Anorexia / Cachexia / Lack of Appetite / Loss of Weight

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Q: How long can someone live without food or water?

Estimating how long someone may live is very difficult. It’s usually discussed in terms of ranges; that is, hours to days, days to weeks, or weeks to months. It’s important to realize that every situation is different, that many factors are involved, and that everyone responds differently.

Fluid intake has the biggest effect on immediate survival. Our bodies tend to have several weeks worth of reserve energy from food stores, but lack of fluid causes problems with kidney function within a few days. When someone is no longer taking in any fluid, and if he or she is bedridden (and so needs little fluid) then this person may live as little as a few days or as long as a couple of weeks.

In the normal dying process people lose their sense of hunger or thirst. In addition, they may not be alert enough to swallow safely. This is a sign that body systems are starting to shut down. Death may be days or hours away. The patient may feel more comfortable if the mouth is moistened, but this is to relieve a dry mouth, not to satisfy thirst.

When a decision is made to discontinue life-sustaining treatments such as artificial feeding or intravenous fluids, then a patient’s remaining time depends on how sick he or she is at that point, and whether there are complications such as pneumonia. Commonly, even after intravenous fluids are stopped the patient may take sips of fluids, ice chips, or swabs to moisten the mouth. This may provide more fluid than people realize, and it may extend survival time. All these unique health factors affect how someone experiences the total burden of the illness and how long she or he will live. Some people believe that a person's will to live also affects a person's burden of illness and so may also affect life expectancy.

Families and health care providers may be uncomfortable when someone refuses artificial food and fluids, as this seems like basic nurturing. Yet, legally and ethically artificial nutrition and hydration is considered health care treatment, just like surgery, dialysis or other medical interventions. People have the right to decline medical treatments, and others must respect this decision.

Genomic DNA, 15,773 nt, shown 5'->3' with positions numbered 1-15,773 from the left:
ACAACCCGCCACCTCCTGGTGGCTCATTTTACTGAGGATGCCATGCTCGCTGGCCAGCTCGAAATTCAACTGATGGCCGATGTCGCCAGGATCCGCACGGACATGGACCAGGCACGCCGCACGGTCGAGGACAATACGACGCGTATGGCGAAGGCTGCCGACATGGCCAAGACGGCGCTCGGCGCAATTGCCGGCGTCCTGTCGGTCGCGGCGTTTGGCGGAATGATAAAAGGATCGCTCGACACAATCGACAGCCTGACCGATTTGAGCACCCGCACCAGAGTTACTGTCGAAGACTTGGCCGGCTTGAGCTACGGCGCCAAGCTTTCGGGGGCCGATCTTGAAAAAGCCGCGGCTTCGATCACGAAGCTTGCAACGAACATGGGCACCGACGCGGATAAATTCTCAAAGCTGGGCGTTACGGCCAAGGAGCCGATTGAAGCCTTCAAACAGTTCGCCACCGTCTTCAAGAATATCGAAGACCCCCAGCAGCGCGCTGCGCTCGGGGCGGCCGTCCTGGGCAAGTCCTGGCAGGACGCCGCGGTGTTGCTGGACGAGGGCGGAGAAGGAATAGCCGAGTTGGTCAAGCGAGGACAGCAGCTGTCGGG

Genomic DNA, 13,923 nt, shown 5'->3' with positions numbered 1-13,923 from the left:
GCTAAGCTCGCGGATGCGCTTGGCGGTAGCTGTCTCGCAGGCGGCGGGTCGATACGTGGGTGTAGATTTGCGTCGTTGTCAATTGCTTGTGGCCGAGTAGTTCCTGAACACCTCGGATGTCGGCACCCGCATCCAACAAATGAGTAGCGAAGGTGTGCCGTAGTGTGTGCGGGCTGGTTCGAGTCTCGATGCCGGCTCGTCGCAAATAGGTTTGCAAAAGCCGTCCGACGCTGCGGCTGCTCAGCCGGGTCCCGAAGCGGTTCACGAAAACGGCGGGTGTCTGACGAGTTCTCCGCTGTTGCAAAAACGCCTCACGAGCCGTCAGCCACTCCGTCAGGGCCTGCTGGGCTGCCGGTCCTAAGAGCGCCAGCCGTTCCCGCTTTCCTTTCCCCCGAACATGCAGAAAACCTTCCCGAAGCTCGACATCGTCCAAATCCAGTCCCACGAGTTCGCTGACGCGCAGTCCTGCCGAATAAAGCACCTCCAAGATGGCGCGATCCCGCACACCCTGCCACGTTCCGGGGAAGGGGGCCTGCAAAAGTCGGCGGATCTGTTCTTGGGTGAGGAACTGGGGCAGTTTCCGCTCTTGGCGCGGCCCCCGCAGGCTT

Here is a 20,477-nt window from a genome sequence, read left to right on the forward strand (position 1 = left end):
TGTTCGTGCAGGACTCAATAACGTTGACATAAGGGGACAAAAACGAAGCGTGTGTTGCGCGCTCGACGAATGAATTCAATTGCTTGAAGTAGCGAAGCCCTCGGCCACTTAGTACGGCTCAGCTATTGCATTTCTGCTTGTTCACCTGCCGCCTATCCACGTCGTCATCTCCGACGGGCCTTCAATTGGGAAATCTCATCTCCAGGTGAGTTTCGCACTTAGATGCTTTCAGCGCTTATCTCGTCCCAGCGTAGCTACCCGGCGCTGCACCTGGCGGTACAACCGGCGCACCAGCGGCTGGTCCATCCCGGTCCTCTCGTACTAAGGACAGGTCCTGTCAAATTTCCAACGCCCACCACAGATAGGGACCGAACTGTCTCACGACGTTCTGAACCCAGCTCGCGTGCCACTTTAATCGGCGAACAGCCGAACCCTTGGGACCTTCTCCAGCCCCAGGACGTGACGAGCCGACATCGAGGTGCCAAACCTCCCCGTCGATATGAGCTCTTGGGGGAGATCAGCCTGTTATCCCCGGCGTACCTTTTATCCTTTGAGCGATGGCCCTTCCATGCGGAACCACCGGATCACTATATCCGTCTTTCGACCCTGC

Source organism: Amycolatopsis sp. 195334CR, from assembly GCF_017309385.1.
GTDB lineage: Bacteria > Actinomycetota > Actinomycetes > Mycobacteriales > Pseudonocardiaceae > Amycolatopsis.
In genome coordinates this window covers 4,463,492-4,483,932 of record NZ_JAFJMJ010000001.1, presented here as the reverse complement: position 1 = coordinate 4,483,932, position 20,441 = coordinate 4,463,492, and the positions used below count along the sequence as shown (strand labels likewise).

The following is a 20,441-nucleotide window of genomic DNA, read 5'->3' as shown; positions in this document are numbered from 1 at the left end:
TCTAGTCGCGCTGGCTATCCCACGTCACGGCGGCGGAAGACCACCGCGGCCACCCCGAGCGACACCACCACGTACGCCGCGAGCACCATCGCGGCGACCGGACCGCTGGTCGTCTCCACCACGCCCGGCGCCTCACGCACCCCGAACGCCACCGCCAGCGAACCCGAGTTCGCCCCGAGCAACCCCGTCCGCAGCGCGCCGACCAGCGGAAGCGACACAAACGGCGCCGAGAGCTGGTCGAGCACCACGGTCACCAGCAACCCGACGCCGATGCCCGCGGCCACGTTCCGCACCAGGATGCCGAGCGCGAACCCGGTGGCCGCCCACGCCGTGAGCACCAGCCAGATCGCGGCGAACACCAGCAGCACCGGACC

There is no way to predict when someone’s condition may change suddenly. Therefore, it’s important to address any issues that need attention before the patient becomes too weak to do so. Things that need to be done or said should happen sooner rather than later.

Q: I feel guilty not being able to get my father to eat. What should I do?

Families often have questions about eating and appetite when someone is ill. For families, the issue of food and eating involves much more than just the food. The whole experience of eating and fellowship is important. Also, feeding is seen as part of providing basic care for someone. Yet people who are terminally ill usually lose their appetite and don’t feel hungry.

It’s hard to resist trying to care for your father by helping him eat. If, like many people in advanced stages of illness, he doesn’t have an appetite, then it may be more valuable for you to care for him in other ways. This may include reading to your dad, helping keep his mouth moist, massaging his feet, or doing something with him that he enjoys.

Q: Is it painful when a person isn’t eating or drinking any more?

While pain is a common symptom at the end of life, it isn’t caused by lack of food or fluids.

People with a terminal illness don’t have a problem with "hunger pains." Commonly they lose their appetite, their sense of hunger, and all interest in food. This can result from nausea, physical discomfort from eating even small amounts of food, and the overall effect of the illness.

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